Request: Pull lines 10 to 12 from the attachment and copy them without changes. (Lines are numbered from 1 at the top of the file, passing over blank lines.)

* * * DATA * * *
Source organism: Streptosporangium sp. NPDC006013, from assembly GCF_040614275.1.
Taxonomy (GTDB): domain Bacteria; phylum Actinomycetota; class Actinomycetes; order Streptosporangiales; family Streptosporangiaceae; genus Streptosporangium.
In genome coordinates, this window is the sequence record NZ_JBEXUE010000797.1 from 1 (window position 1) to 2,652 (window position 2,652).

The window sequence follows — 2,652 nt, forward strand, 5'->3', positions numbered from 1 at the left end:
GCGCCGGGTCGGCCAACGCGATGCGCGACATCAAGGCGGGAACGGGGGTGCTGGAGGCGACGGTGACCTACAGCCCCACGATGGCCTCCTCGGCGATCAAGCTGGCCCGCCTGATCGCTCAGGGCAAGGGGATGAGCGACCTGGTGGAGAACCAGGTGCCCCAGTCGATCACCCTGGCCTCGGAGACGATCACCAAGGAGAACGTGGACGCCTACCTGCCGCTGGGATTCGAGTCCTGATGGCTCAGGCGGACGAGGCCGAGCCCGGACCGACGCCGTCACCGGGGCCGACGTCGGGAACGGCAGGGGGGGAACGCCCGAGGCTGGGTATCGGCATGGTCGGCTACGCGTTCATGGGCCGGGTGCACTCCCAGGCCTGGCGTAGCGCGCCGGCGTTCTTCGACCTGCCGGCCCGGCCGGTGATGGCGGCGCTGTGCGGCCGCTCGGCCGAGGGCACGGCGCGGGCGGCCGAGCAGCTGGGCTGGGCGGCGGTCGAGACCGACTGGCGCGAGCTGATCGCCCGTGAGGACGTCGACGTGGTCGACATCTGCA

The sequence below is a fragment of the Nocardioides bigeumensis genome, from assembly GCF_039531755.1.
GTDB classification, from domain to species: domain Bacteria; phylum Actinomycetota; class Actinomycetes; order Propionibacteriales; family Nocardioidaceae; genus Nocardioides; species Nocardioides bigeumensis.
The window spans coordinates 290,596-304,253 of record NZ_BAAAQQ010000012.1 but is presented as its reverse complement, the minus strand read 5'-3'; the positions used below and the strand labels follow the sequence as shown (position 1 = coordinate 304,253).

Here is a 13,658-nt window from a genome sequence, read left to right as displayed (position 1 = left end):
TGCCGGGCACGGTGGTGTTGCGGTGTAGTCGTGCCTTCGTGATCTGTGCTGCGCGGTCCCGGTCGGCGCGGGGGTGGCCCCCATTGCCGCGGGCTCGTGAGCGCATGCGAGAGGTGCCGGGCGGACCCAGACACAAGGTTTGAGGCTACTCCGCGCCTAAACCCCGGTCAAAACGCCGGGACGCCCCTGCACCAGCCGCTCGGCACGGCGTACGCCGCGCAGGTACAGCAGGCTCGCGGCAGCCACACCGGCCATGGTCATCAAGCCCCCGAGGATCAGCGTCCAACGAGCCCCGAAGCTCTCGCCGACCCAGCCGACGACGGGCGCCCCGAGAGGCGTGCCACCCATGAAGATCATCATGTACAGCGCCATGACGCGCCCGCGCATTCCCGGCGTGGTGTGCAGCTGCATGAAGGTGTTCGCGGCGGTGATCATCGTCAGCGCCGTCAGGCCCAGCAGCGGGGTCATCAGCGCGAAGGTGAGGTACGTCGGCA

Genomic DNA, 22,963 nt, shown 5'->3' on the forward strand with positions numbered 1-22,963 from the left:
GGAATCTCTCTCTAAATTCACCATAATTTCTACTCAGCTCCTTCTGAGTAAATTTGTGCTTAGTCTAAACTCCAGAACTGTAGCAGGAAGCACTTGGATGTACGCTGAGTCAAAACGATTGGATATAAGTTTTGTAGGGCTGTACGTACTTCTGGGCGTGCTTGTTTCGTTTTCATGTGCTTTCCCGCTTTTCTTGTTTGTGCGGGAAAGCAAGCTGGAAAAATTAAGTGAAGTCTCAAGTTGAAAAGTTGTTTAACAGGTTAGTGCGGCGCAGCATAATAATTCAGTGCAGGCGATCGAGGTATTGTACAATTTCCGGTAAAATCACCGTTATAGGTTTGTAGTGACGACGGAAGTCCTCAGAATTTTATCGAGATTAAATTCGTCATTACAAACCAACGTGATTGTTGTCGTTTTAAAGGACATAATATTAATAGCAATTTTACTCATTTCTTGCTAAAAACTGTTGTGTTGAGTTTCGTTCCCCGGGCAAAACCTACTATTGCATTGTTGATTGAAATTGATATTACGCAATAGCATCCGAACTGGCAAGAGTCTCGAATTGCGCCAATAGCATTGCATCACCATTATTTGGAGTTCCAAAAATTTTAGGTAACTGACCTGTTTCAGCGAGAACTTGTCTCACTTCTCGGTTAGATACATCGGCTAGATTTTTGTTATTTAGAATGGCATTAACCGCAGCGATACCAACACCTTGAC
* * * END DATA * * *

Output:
TGCCGGGCACGGTGGTGTTGCGGTGTAGTCGTGCCTTCGTGATCTGTGCTGCGCGGTCCCGGTCGGCGCGGGGGTGGCCCCCATTGCCGCGGGCTCGTGAGCGCATGCGAGAGGTGCCGGGCGGACCCAGACACAAGGTTTGAGGCTACTCCGCGCCTAAACCCCGGTCAAAACGCCGGGACGCCCCTGCACCAGCCGCTCGGCACGGCGTACGCCGCGCAGGTACAGCAGGCTCGCGGCAGCCACACCGGCCATGGTCATCAAGCCCCCGAGGATCAGCGTCCAACGAGCCCCGAAGCTCTCGCCGACCCAGCCGACGACGGGCGCCCCGAGAGGCGTGCCACCCATGAAGATCATCATGTACAGCGCCATGACGCGCCCGCGCATTCCCGGCGTGGTGTGCAGCTGCATGAAGGTGTTCGCGGCGGTGATCATCGTCAGCGCCGTCAGGCCCAGCAGCGGGGTCATCAGCGCGAAGGTGAGGTACGTCGGCA

Genomic DNA, 22,963 nt, shown 5'->3' on the forward strand with positions numbered 1-22,963 from the left:
GGAATCTCTCTCTAAATTCACCATAATTTCTACTCAGCTCCTTCTGAGTAAATTTGTGCTTAGTCTAAACTCCAGAACTGTAGCAGGAAGCACTTGGATGTACGCTGAGTCAAAACGATTGGATATAAGTTTTGTAGGGCTGTACGTACTTCTGGGCGTGCTTGTTTCGTTTTCATGTGCTTTCCCGCTTTTCTTGTTTGTGCGGGAAAGCAAGCTGGAAAAATTAAGTGAAGTCTCAAGTTGAAAAGTTGTTTAACAGGTTAGTGCGGCGCAGCATAATAATTCAGTGCAGGCGATCGAGGTATTGTACAATTTCCGGTAAAATCACCGTTATAGGTTTGTAGTGACGACGGAAGTCCTCAGAATTTTATCGAGATTAAATTCGTCATTACAAACCAACGTGATTGTTGTCGTTTTAAAGGACATAATATTAATAGCAATTTTACTCATTTCTTGCTAAAAACTGTTGTGTTGAGTTTCGTTCCCCGGGCAAAACCTACTATTGCATTGTTGATTGAAATTGATATTACGCAATAGCATCCGAACTGGCAAGAGTCTCGAATTGCGCCAATAGCATTGCATCACCATTATTTGGAGTTCCAAAAATTTTAGGTAACTGACCTGTTTCAGCGAGAACTTGTCTCACTTCTCGGTTAGATACATCGGCTAGATTTTTGTTATTTAGAATGGCATTAACCGCAGCGATACCAACACCTTGAC